How My Twins Help Me Lead
Sure. Children change you.
I'll agree with that, although early in my pregnancy, I would have argued tooth and nail that that wouldn't be the case.
Good thing I listened to my OB-GYN who said, "You need to let go of the control. You'll never have it again. And yes, children will change you."
But what I didn't realize was how much the introduction of two new faces in my world would change me as a leader.
The passion that I bring to my work is what I hope that other leaders bring - the work for children who we view as our own. As they recently joined me on a lobbying trip to Washington DC, they knew I was there advocating for the reauthorization of the Elementary & Secondary Education Act (ESEA) and what is best for California schools. Many of the stories I shared were from their school in San Jose Unified.
And then there's that part about being a working mom. When I was growing up in the 70's, almost all of my friends and I had mothers who were at home when we returned from school. My own parents were mortified that I'd go back to work as a principal after the girls were born. But being a working mom also had an impact on me.
Many studies have reported that parents' attitudes toward gender roles and work greatly affect their children's attitudes. It is more than just being a "role model." I'm modeling the skills of balance (albeit not always as balanced as I'd like to be), making a difference, taking on responsibility, making tough choices, and more.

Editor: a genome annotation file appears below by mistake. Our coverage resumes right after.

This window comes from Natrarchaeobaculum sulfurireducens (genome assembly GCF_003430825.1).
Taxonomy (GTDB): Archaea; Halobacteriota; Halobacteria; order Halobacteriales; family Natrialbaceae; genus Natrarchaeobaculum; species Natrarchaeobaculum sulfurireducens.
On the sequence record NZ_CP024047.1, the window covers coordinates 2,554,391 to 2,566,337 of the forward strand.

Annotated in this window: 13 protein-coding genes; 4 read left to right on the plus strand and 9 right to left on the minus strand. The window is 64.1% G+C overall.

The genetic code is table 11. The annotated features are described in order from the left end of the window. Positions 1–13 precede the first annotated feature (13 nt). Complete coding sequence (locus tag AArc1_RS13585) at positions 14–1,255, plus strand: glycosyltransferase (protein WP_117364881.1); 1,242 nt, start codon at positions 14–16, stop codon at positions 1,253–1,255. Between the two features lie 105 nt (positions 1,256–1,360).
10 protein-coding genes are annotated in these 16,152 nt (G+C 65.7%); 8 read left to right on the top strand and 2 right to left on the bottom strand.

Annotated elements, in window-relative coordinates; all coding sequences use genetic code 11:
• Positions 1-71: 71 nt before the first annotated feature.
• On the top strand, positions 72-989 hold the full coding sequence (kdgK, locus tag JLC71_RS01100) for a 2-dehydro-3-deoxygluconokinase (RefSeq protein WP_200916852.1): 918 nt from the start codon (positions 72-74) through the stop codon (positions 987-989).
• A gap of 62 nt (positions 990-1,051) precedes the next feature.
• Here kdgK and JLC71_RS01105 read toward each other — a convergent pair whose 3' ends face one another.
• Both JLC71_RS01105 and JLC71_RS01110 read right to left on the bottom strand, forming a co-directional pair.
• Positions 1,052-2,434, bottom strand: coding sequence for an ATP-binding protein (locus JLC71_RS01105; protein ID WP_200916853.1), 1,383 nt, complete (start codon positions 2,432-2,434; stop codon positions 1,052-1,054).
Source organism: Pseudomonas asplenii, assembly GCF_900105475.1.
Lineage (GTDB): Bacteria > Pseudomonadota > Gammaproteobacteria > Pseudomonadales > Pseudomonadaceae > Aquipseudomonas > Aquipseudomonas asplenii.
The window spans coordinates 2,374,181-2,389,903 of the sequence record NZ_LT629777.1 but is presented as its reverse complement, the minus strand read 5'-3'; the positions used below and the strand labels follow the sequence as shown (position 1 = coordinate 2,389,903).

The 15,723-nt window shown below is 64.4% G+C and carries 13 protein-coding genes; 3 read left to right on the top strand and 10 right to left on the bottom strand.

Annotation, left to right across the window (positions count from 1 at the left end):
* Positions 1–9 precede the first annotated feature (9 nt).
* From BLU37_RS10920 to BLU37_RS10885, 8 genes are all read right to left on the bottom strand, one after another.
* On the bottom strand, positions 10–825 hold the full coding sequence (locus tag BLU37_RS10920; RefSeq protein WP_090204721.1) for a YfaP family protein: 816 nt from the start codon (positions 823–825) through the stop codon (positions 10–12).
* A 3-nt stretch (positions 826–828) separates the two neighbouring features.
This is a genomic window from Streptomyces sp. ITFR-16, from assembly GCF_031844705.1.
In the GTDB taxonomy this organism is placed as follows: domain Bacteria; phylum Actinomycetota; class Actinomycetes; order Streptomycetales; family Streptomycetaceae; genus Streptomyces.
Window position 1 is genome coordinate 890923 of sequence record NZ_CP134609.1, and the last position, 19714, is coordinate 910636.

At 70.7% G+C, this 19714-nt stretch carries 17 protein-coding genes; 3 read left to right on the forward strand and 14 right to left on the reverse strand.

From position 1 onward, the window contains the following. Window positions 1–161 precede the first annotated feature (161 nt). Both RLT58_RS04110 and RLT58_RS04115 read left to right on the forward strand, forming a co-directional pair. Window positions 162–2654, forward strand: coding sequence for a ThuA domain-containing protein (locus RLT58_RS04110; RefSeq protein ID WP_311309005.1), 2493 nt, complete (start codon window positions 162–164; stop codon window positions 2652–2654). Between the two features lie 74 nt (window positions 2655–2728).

But there's more.
Fifty years of research now shows that children of working mothers get better grades, are happier, and spend just as much quality time with their mothers. Most importantly the studies also show that your children will love you whether you work or not. Whether you lead or not. Whether you're a superintendent or not.
And it seems that my daughters get that. After all, one just dedicated her recent Presidential autobiography to me, for "being the ACSA Vice President and for running the New York Marathon" (and I didn't even need to pay her to do it. Well, maybe I'm a role model and leader in more ways than I thought.